U.S. DEPARTMENT OF THE INTERIOR
BUREAU OF LAND MANAGEMENT NEWS RELEASE
Lewistown Field Office
|Release Date: 06/07/12|
BLM Reminds Boaters of Seasonal Restrictions on Upper Missouri River
Lewistown, MT----The Bureau of Land Management’s Upper Missouri River Breaks National Monument Office (BLM) would like to remind recreationists that the seasonal motorized watercraft travel restrictions on the wild and scenic segments of the Upper Missouri National Wild and Scenic River will begin on Friday, June 15 this year.
The wild and scenic segments include those areas between Pilot Rock (river mile 52) and Deadman’s Rapids (river mile 84.5) and from Holmes Council Island (river mile 92.5) to the Fred Robinson Bridge (river mile 149).
Between river miles 52 and 84.5, no upstream motorized travel is allowed and downstream motorized travel is allowed only at a no-wake speed. Between river miles 92.5 and 149, no motorize travel (upstream or downstream) is allowed Sunday through Wednesday and downstream motorized travel is allowed only at a no-wake speed Thursday through Saturday.
The split-week seasonal restriction between river mile 92.5 and 149 is a result of public comments offered during the preparation of the management plan for the Upper Missouri River Breaks National Monument.
These seasonal restrictions will remain in place through Saturday, September 15, 2012.
The only exception to these seasonal restrictions may be occasional administrative, emergency or law enforcement needs. “Our administrative duties require that we occasionally use motorized watercraft to complete compliance checks, continue with weed control efforts and conduct recreation site maintenance. On occasion, emergency services (search and rescue and medical evacuations) and law enforcement needs also require that we use motorized watercraft. We appreciate the public’s understanding when these needs and duties interrupt an otherwise quiet river setting,” according to Monument Manager, Gary Slagel.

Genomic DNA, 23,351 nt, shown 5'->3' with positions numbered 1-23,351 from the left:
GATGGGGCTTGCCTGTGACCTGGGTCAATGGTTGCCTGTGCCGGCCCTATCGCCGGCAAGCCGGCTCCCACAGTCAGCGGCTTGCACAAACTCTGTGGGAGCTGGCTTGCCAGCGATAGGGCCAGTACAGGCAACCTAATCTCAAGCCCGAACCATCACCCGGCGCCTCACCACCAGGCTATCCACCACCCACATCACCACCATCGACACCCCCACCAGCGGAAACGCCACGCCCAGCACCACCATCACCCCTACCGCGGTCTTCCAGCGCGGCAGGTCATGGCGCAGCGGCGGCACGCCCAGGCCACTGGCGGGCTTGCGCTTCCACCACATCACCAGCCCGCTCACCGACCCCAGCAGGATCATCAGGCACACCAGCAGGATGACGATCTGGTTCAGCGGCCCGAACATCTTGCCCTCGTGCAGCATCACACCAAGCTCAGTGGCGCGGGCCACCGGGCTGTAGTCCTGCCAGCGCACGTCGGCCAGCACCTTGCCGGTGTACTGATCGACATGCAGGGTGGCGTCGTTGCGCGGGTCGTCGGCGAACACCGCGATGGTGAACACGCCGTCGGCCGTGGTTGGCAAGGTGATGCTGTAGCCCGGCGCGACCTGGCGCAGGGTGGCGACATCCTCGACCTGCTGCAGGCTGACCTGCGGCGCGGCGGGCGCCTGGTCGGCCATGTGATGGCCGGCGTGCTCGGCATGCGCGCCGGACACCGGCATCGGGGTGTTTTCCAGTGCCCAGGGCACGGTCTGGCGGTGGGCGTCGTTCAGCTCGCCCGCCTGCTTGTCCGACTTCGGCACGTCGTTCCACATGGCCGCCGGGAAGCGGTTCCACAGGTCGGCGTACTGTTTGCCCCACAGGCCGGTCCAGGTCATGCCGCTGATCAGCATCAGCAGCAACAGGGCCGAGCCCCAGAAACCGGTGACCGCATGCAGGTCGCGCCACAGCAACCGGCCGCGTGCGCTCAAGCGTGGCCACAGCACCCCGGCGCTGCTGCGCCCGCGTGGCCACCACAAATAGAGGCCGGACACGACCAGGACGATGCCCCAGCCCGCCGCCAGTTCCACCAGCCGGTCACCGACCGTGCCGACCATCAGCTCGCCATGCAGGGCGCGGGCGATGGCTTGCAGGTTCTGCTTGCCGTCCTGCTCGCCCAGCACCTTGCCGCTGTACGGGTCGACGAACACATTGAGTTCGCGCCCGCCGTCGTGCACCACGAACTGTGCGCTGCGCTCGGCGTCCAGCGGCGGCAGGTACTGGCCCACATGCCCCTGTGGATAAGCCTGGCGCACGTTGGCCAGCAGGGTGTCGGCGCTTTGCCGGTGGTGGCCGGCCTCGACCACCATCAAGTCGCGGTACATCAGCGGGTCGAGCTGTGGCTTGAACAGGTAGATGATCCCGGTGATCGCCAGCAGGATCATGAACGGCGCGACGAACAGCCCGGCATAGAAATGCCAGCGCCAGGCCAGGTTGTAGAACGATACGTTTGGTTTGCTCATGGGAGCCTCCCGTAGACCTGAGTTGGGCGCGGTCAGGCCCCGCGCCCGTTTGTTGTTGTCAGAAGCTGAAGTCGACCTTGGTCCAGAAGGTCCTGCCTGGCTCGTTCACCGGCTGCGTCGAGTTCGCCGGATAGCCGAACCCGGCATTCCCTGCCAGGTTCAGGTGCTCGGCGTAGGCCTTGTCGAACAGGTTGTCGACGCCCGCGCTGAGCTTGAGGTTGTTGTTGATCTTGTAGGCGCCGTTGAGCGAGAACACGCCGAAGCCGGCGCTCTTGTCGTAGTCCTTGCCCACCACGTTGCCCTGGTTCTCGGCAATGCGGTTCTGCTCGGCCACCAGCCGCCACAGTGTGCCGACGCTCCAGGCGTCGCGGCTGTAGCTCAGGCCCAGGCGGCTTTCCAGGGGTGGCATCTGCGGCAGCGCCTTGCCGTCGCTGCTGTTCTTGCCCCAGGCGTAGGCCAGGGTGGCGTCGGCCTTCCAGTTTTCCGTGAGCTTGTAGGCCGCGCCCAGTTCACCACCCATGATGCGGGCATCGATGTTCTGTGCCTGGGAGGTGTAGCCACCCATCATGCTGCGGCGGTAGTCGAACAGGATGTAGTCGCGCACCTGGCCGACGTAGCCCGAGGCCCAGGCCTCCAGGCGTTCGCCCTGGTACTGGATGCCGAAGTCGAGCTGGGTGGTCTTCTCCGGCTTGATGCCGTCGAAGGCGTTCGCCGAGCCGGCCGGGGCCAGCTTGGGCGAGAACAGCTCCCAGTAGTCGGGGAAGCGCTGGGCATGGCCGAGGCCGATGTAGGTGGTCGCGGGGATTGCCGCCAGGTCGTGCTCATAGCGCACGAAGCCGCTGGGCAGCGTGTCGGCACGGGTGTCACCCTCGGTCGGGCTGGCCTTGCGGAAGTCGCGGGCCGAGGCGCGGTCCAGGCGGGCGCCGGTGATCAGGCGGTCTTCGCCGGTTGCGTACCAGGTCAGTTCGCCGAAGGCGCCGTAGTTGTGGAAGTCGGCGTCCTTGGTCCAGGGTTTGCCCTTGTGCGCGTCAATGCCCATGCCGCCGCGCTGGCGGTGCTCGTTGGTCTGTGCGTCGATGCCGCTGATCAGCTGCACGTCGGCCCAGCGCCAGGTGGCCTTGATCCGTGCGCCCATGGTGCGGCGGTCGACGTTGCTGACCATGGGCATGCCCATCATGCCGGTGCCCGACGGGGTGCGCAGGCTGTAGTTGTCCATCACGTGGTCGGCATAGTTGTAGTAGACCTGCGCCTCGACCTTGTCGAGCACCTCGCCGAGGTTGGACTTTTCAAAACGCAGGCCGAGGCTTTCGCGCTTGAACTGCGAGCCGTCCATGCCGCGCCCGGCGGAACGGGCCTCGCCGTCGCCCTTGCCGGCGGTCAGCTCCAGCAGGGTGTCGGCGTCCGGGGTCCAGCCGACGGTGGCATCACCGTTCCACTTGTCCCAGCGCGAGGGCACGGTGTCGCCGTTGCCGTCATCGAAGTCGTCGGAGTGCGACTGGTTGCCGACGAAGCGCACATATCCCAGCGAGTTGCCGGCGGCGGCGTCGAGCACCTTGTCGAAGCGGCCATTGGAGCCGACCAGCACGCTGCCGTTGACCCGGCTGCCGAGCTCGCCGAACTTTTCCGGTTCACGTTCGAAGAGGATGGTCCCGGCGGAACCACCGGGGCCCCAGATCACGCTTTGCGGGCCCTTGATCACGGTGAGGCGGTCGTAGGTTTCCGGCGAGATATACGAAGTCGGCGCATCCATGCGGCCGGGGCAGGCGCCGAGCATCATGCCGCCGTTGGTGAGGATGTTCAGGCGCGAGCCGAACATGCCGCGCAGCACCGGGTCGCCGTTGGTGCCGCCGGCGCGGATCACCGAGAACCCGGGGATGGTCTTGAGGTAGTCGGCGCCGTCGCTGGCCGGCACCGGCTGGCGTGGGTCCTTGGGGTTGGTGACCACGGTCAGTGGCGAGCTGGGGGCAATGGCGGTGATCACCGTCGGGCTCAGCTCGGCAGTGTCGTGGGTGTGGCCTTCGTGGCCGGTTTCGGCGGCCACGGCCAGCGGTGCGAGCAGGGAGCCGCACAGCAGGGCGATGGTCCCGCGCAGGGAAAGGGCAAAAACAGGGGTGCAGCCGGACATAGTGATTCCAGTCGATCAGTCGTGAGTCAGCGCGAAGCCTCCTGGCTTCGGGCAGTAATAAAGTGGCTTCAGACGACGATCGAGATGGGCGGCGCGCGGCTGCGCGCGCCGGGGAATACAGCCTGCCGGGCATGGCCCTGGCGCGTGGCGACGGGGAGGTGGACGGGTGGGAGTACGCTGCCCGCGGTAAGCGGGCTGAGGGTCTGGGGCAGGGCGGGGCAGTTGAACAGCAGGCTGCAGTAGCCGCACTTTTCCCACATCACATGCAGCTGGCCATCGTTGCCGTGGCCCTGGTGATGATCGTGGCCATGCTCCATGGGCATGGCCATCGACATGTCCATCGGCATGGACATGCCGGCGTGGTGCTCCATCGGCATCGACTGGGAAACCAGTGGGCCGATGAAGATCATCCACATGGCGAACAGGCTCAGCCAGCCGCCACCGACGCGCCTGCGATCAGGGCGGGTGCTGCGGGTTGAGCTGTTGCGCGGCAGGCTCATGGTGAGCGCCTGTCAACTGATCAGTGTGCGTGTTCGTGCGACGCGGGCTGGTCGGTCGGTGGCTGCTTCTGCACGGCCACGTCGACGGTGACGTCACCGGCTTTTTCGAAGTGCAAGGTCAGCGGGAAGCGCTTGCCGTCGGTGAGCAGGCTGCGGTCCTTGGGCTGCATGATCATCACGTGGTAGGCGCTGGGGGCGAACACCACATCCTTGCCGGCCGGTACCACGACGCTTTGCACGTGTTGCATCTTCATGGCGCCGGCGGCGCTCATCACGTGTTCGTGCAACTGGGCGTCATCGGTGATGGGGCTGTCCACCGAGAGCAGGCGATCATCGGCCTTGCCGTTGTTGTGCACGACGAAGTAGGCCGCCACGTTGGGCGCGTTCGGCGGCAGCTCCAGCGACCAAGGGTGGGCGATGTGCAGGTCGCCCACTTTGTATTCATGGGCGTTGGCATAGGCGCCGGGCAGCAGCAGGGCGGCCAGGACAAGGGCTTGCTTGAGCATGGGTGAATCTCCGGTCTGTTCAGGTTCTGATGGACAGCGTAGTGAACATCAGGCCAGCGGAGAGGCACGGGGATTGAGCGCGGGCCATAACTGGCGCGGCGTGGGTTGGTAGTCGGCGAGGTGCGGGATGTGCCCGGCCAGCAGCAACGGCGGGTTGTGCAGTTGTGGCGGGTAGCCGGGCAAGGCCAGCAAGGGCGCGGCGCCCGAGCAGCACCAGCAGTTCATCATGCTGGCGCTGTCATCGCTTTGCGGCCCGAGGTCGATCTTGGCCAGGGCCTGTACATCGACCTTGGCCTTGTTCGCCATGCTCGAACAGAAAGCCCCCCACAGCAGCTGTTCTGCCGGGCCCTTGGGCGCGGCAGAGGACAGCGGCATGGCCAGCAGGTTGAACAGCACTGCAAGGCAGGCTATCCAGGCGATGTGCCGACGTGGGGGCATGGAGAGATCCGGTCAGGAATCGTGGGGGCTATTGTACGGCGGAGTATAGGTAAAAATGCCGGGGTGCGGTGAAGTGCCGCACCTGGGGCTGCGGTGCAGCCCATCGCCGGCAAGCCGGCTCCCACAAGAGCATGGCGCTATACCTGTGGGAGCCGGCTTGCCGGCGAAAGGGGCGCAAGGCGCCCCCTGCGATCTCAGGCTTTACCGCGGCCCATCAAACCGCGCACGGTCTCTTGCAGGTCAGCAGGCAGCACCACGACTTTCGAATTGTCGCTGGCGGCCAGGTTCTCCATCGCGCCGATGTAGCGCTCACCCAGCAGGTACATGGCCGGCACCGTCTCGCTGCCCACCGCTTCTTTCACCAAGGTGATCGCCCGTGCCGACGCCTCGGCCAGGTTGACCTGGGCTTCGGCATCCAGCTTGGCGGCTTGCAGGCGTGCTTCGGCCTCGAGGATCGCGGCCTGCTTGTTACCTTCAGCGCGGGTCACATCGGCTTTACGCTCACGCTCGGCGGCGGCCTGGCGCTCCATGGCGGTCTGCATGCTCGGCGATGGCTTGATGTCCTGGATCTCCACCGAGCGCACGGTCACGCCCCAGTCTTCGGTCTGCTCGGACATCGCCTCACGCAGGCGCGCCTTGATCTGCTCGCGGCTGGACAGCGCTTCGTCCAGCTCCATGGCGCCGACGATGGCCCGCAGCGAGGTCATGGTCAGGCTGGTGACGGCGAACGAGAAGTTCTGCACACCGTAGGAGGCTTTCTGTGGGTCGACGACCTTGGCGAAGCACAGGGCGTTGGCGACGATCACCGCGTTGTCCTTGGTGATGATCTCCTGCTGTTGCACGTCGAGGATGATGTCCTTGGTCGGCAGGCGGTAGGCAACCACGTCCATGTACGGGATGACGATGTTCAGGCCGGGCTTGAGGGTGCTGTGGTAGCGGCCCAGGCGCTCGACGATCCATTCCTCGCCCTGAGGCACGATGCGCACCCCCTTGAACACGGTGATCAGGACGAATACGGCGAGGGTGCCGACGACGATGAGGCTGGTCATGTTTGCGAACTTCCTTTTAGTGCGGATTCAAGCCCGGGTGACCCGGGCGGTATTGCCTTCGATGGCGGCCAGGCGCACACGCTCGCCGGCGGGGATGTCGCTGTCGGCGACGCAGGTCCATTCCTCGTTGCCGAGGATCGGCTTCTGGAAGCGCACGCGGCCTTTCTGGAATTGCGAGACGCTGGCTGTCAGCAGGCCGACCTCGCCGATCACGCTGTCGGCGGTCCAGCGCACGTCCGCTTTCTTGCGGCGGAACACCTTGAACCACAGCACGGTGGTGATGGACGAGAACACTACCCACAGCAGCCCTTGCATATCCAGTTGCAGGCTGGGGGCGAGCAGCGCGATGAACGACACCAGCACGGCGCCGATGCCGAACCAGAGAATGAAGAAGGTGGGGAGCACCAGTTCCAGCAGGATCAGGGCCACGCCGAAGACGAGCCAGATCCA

History of Seasonal Closures
“Seasonal restrictions have been a part of managing and recreating of the Upper Missouri
since the first management plan was written for the Wild and Scenic Missouri (30 some years ago) and balance the interests of motorized and non-motorized recreationists. These seasonal restrictions are authorized under 43 CFR 8351.2-1; Special Rules,” offered Joe Nardinger, a BLM law enforcement ranger stationed in Fort Benton.
The recreational segments of the Upper Missouri remain open to motorized watercraft use. These segments include the first 52 river miles from Fort Benton downstream to Pilot Rock (river miles 0 through 52) and an eight-mile segment from Deadman’s Rapids to Holmes Council Island (river miles 84.5 through 92.5).
“We would also like to remind overnight boaters/floaters they are required to have and use a portable toilet on their trip. We implemented this decision in 2004, based upon concern about human waste disposal along the Upper Missouri. Area landowners, boaters/floaters, county commissioners and the Central Montana Resource Advisory Council all supported implementing this requirement,” Nardinger added.
Monument Manager Gary Slagel would also like to remind campers to drown their campfires completely out before leaving camp. “It may seem early to mention the dangers of live campfires and their potential to start wildfires. However, it’s surprising how often our river rangers find abandoned campsites with fires still burning. Regardless of where we’re camping, we all have to be extremely careful with campfires,” Slagel said.
If you have questions about these seasonal restrictions or to report a violation, please contact BLM rangers Joe Nardinger at 406-622-4017 or Jon Edwards at 406-538-1939.
The BLM manages more than 245 million acres of public land, the most of any Federal agency. This land, known as the National System of Public Lands, is primarily located in 12 Western states, including Alaska. The BLM also administers 700 million acres of sub-surface mineral estate throughout the nation. In Fiscal Year (FY) 2011, recreational and other activities on BLM-managed land contributed more than $130 billion to the U.S. economy and supported more than 600,000 American jobs. The Bureau is also one of a handful of agencies that collects more revenue than it spends. In FY 2012, nearly $5.7 billion will be generated on lands managed by the BLM, which operates on a $1.1 billion budget. The BLM's multiple-use mission is to sustain the health and productivity of the public lands for the use and enjoyment of present and future generations. The Bureau accomplishes this by managing such activities as outdoor recreation, livestock grazing, mineral development, and energy production, and by conserving natural, historical, cultural, and other resources on public lands.
Lewistown Field Office 920 NE Main Lewistown, Montana 59457
|Last updated: 06-28-2012|
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